The result is that the cost of generating electricity in Ontario has exploded, even as power costs plummeted elsewhere. Between 2004 and 2014, power generation costs in Ontario increased by 74 per cent, according to the auditor. This benefits no one. The higher prices don't come from carbon taxes; they come from higher electricity production costs. And that imposes a heavy cost on the economy.

However, because prices were rising, Ontarians started using less energy. Power use dropped by 7 per cent between 2006 and 2014. But at the same time, thanks to subsidies to encourage greater power production from green sources, the province's generation capacity grew by 19 per cent. As a result, the province is now a major exporter of electricity – sold at prices far below the cost of production. The more power the province exports, the more taxpayers and ratepayers lose.

Ontario could have chosen a different route. Instead of politicians completely remaking the electricity sector on a whim, introducing inefficiencies by deciding what power technologies to back and how much to subsidize them, Ontario could have done the opposite. It could have set a carbon-reduction goal, imposed carbon taxes on carbon-generating fuels – and left it to producers and consumers to figure out how to most efficiently respond by reducing their own costs and emissions. It should have taxed dirty power and let the market figure out the cheapest way to get to lower emissions levels.

Nearly a decade later, this week's leaked document on its upcoming greenhouse-gas strategy suggests Kathleen Wynne's government has not learned from her predecessor Dalton McGuinty's mistakes. Glen Murray, a minister with more enthusiasm than knowledge, is in charge of the environmental file; last time around, George Smitherman was the designated enthusiast. Ontarians should be worried.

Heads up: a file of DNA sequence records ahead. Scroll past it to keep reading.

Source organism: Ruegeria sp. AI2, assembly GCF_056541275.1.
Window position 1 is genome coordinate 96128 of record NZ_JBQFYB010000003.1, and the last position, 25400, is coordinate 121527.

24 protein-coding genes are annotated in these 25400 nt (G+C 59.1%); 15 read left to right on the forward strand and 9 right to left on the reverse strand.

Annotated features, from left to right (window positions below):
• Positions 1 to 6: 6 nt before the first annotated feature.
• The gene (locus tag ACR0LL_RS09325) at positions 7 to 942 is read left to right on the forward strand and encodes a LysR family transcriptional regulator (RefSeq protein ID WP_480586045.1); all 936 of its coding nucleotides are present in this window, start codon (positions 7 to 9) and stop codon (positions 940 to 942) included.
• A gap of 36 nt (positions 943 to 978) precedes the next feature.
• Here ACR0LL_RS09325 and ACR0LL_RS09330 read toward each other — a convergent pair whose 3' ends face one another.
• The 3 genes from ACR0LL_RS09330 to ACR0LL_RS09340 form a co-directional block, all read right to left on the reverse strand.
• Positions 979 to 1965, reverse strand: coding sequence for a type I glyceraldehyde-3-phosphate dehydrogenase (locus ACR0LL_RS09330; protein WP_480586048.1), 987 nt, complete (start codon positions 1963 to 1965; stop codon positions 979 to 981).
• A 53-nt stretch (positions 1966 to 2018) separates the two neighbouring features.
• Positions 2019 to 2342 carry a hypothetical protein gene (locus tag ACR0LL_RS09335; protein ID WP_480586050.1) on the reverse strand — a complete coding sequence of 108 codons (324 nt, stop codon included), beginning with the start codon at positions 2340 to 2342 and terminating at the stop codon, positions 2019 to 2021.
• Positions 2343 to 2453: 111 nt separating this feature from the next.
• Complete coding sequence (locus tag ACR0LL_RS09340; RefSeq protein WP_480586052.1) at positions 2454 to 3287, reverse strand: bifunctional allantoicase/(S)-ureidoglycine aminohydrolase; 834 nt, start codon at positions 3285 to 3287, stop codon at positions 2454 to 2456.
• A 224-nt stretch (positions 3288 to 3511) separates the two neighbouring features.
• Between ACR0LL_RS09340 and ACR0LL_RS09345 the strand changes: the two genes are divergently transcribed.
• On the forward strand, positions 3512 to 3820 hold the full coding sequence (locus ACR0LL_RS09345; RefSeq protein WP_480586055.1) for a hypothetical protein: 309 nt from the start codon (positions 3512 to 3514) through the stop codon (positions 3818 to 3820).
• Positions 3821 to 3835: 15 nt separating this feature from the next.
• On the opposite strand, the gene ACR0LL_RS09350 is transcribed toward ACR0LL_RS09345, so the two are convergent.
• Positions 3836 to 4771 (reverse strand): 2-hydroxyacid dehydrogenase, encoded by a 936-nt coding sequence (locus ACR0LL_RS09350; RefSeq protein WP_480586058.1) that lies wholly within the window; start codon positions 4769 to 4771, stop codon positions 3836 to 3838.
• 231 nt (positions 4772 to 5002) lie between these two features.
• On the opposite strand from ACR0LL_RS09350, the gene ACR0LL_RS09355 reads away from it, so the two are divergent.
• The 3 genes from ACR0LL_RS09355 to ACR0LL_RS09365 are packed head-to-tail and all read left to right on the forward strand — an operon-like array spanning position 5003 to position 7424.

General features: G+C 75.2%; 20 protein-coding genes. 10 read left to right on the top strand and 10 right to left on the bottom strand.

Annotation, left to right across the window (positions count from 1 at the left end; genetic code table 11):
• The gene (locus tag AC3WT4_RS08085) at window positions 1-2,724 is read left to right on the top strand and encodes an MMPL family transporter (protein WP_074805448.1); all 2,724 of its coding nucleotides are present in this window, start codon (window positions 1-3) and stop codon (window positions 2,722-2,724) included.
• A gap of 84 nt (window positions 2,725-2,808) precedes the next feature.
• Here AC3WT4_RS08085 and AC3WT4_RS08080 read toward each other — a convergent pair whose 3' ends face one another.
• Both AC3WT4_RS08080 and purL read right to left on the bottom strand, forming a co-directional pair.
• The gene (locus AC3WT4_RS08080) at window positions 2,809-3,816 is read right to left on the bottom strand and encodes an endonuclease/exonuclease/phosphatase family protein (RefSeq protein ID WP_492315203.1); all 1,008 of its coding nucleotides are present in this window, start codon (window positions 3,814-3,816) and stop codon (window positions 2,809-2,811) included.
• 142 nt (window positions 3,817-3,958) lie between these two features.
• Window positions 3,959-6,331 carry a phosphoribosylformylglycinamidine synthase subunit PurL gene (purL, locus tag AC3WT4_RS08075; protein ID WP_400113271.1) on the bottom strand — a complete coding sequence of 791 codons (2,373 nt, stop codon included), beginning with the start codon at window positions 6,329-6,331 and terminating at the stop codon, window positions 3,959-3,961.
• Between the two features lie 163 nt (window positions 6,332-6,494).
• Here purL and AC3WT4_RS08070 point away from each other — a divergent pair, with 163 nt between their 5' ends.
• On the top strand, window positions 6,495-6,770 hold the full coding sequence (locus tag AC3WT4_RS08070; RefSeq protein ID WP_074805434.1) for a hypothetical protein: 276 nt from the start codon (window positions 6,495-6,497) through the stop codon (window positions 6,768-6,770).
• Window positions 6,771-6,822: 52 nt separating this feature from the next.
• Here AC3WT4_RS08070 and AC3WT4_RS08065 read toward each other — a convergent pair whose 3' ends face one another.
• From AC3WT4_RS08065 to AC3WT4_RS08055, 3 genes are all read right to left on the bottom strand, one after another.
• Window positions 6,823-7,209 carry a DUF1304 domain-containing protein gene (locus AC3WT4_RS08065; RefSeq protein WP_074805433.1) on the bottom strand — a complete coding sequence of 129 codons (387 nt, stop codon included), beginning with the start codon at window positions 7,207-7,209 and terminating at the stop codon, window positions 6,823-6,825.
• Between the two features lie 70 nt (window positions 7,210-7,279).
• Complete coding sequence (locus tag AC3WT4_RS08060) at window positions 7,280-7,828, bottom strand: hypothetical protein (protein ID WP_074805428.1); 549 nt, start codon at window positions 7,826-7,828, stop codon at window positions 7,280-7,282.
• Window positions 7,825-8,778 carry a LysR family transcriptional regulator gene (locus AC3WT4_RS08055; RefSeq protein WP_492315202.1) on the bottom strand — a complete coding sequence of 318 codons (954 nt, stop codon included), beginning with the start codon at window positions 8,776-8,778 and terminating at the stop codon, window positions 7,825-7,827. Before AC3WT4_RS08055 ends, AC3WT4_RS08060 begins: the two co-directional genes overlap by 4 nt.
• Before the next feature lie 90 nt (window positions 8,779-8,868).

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The goal of any carbon-reduction plan should be to reduce emissions as much as possible at the lowest cost possible. Canada doesn't need an economic revolution; it needs simple but clear incentives, like carbon taxes, for companies and people to reduce carbon use.

But what Mr. Murray is working on sounds like a Leap Manifesto. It's not a plan to dramatically lower emissions while screwing up the economy as little as possible. It reads more like a blueprint to meddle as much as possible, to get government's hands on as many levers and in as many pockets as possible, with climate change as a pretext.

Ontario's alphabet soup of electricity bureaucracies will now get another, the "ultra-low carbon service provider," which promises a "state-of-the-art 21st-century approach" to managing power and more. There will be subsidies galore for consumers, ensuring a "zero-emission or hybrid electric vehicle in every multi-car household driveway within eight years." There will be subsidies for industry, of course, "positioning the province to be a leading ultra-low carbon technology company hub." It's not a plan to harness the free market to achieve carbon reduction. It looks like a plan for a lot of central planning.

A decade ago, this is exactly how the province's $170-billion electricity fiasco started. It's Groundhog Day in Ontario, and the Wynne government still hasn't seen its shadow.